Special Reports

Investigation by State Patrol could be costly

The Tacoma City Council reluctantly agreed Tuesday to pay the Washington State Patrol up to $200,000 in overtime, travel and other costs to conduct an internal investigation of 32 city employees.

That's in addition to about $160,000 the city already paid the Patrol for a recently completed criminal investigation of the David Brame scandal.

Council members complained about the mounting expenses, but most said they had little choice but to sign off on the arrangement.

It isn't that they don't want the investigation to occur, they said, but they questioned why the city is being charged for it.

"It's troubling," said Councilman Rick Talbert. He compared it to the Tacoma Police Department submitting a bill to someone it investigated. "But I'm reluctant to withhold my vote because I believe the investigation needs to take place."

The council approved the agreement 7-2; Councilman Mike Lonergan and Councilwoman Connie Ladenburg voted "no."

The city already agreed to the investigation, though details of the contract haven't yet been approved.

Last month, Attorney General Christine Gregoire and State Patrol Chief Ronal Serpas met with city leaders shortly before a press conference to announce the results of the criminal investigation.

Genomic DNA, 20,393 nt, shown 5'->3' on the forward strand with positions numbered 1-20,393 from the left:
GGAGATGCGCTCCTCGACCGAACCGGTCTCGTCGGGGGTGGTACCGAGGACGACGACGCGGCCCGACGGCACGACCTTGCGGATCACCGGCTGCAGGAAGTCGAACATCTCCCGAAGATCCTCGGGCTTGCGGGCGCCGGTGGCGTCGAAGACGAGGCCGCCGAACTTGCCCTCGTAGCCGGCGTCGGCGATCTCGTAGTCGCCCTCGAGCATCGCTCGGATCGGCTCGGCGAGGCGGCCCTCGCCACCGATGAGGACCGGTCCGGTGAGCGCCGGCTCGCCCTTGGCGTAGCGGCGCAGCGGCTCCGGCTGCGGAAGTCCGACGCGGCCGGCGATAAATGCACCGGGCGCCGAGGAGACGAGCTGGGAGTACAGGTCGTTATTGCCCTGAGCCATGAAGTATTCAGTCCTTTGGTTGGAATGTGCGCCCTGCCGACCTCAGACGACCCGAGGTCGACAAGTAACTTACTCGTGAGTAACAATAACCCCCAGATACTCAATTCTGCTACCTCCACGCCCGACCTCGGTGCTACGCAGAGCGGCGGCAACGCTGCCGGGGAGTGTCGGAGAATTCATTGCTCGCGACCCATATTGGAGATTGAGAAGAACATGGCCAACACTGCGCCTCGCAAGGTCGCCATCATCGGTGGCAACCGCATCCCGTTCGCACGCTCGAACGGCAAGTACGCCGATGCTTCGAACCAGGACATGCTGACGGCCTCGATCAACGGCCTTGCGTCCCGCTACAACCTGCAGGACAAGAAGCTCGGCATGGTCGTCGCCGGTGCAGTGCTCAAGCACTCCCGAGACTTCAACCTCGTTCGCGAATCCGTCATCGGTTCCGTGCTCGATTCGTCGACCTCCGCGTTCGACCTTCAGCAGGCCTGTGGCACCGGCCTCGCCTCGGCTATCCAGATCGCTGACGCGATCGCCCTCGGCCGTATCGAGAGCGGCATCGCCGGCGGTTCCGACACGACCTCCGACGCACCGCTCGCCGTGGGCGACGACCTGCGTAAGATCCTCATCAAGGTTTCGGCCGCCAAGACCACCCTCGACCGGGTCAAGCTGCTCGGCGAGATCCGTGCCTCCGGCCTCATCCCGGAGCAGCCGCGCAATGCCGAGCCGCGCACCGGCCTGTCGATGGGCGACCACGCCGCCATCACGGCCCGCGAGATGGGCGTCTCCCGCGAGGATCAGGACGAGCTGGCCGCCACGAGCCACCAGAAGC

Though no criminal charges resulted, state investigators said they found evidence of possible violations of city and police rules, including overtime fraud, harassment, use of public equipment for private business, improper handling of evidence and lying.

City leaders agreed that the State Patrol should conduct the internal investigation to follow up on those issues. Lonergan suggested Tuesday that the city officials were "put on the spot" and had little choice but to agree to the second investigation.

In addition, he was especially upset about the city's bill for the completed criminal investigation, which he believes interfered with the city's own investigation.

The city's so-called administrative audit is being conducted by the Washington Association of Sheriffs and Police Chiefs into city hiring, promotion and other policies as a result of the Brame scandal.

Lonergan pointed out during questioning of the city manager and city attorney that the City Council didn't have a chance to approve the earlier payments because city officials entered into an open-ended agreement without seeking the council's approval.

At the time, no one expected the bill to exceed $50,000 - the threshold at which city staff must receive City Council approval - said City Manager Jim Walton.

As the investigation dragged on and expenses rose, the city remained obligated to pay because it had entered into a contract, said City Attorney Robin Jenkinson.

But Councilman Kevin Phelps said the city shouldn't confuse the two investigations. He agreed that the bill for the criminal investigation was troubling, but said it's a done deal.

It makes sense for the State Patrol to move forward with the internal investigation, Phelps said.

State Patrol officials estimate that investigation will take two to three months.

Jason Hagey: 253-597-8542


Investigation costs mount in Tacoma

City's share of completed criminal investigation: $160,000

City's share of follow-up internal investigation: Up to $200,000